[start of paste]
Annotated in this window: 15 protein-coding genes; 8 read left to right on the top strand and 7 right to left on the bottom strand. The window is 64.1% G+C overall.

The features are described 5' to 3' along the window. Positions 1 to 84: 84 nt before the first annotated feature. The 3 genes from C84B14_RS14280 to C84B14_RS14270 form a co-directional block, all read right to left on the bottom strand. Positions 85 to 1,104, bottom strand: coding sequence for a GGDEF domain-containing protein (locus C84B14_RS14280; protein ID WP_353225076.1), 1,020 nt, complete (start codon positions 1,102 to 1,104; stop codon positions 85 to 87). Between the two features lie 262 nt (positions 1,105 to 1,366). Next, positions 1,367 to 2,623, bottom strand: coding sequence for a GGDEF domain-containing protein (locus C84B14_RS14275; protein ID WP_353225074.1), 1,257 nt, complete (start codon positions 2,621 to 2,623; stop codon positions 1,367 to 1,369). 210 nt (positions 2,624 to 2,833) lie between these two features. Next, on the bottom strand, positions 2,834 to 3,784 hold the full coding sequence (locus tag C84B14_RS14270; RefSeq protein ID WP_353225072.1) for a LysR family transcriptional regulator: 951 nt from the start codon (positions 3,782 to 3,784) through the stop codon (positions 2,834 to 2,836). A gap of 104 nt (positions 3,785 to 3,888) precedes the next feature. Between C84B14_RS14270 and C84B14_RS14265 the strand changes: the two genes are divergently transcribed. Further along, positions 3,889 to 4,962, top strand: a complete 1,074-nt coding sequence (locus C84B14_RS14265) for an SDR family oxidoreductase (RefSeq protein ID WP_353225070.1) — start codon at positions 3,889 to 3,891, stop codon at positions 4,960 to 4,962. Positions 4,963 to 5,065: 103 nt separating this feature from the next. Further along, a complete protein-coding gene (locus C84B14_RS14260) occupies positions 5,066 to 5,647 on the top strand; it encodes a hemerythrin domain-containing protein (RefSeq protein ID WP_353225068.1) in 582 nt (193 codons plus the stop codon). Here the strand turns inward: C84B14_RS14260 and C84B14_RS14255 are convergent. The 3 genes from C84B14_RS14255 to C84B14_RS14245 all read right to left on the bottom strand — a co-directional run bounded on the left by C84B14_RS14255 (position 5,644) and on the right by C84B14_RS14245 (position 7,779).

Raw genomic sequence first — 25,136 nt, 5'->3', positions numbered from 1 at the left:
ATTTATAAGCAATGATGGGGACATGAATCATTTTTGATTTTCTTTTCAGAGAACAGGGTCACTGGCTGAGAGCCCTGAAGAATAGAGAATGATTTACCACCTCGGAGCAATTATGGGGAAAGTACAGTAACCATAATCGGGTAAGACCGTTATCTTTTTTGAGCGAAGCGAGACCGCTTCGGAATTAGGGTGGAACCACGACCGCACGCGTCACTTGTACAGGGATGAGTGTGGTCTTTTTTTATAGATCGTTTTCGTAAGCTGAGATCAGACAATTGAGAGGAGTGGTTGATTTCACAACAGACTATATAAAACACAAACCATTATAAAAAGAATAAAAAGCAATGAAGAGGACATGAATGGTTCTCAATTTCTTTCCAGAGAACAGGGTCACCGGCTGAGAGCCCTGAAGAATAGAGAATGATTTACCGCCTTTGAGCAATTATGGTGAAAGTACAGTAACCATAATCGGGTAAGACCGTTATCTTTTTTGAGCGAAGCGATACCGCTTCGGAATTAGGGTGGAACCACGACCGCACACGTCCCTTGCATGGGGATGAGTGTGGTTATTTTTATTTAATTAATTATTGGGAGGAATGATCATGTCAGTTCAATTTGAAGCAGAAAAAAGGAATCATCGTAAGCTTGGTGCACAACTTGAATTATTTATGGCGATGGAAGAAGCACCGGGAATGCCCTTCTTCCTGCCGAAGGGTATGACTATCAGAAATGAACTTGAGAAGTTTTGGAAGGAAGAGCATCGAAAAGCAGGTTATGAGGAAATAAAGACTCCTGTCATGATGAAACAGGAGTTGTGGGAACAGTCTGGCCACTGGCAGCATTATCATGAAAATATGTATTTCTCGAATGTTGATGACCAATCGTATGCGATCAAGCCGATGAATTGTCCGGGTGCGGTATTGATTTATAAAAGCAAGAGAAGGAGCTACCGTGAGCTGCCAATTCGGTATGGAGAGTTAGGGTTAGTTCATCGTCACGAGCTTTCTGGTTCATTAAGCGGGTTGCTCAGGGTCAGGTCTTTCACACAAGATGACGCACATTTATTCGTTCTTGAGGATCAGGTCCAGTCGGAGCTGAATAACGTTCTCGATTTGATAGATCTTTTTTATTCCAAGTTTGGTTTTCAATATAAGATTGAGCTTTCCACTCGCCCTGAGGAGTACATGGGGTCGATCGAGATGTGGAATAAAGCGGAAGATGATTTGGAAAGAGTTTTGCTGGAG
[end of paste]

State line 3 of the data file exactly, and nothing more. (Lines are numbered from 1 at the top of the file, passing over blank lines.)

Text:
Raw genomic sequence first — 25,136 nt, 5'->3', positions numbered from 1 at the left: